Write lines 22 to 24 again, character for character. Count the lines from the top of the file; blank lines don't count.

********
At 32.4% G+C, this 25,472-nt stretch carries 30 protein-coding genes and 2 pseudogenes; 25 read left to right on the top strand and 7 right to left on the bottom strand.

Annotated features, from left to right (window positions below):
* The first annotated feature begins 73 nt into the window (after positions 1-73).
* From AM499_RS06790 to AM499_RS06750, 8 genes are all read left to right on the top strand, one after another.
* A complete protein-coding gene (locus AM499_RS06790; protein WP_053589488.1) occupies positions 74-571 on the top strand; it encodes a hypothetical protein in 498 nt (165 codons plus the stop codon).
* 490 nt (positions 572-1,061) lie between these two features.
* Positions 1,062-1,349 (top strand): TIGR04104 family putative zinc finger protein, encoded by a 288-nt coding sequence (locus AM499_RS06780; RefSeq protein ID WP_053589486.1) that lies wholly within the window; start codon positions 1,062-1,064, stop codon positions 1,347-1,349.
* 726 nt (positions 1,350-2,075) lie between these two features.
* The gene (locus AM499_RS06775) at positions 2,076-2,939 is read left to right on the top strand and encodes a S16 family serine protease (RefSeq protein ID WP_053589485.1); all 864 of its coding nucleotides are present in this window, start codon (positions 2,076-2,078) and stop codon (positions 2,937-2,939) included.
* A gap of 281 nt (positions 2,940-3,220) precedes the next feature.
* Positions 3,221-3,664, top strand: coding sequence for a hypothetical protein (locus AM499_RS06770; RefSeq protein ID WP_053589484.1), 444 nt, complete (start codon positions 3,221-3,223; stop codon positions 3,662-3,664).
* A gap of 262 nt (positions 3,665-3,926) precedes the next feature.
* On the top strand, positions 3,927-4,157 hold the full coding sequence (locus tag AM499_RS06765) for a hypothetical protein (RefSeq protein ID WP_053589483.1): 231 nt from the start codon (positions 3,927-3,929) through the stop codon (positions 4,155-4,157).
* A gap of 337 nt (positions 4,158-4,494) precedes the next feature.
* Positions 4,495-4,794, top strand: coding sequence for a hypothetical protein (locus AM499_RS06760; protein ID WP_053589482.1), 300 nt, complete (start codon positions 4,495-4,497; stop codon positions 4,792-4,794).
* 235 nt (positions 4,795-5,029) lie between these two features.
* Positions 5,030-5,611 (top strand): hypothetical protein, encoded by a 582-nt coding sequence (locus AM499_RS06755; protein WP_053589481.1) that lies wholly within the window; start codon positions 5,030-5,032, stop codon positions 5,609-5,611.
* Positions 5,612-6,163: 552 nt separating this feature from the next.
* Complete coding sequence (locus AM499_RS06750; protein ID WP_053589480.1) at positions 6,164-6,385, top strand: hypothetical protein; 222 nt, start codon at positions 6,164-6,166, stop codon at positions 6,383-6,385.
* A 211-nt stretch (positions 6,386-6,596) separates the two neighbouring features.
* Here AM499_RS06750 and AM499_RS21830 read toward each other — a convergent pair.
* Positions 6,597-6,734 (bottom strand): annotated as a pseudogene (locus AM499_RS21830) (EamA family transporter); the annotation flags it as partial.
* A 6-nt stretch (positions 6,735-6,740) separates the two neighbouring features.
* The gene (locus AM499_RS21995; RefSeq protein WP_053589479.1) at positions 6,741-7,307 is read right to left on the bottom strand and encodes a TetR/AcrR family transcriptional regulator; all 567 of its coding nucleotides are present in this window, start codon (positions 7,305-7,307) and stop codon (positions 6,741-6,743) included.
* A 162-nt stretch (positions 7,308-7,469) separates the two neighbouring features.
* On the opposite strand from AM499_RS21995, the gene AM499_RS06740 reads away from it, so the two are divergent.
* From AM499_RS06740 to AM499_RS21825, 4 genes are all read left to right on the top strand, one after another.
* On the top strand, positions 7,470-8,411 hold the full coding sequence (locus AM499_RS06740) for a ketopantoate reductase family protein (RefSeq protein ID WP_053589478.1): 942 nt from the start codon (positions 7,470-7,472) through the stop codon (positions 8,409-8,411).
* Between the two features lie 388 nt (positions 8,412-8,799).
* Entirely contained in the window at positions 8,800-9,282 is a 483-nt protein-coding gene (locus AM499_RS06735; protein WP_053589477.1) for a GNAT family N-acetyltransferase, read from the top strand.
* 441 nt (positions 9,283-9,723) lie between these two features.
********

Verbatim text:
* Positions 6,597-6,734 (bottom strand): annotated as a pseudogene (locus AM499_RS21830) (EamA family transporter); the annotation flags it as partial.
* A 6-nt stretch (positions 6,735-6,740) separates the two neighbouring features.
* The gene (locus AM499_RS21995; RefSeq protein WP_053589479.1) at positions 6,741-7,307 is read right to left on the bottom strand and encodes a TetR/AcrR family transcriptional regulator; all 567 of its coding nucleotides are present in this window, start codon (positions 7,305-7,307) and stop codon (positions 6,741-6,743) included.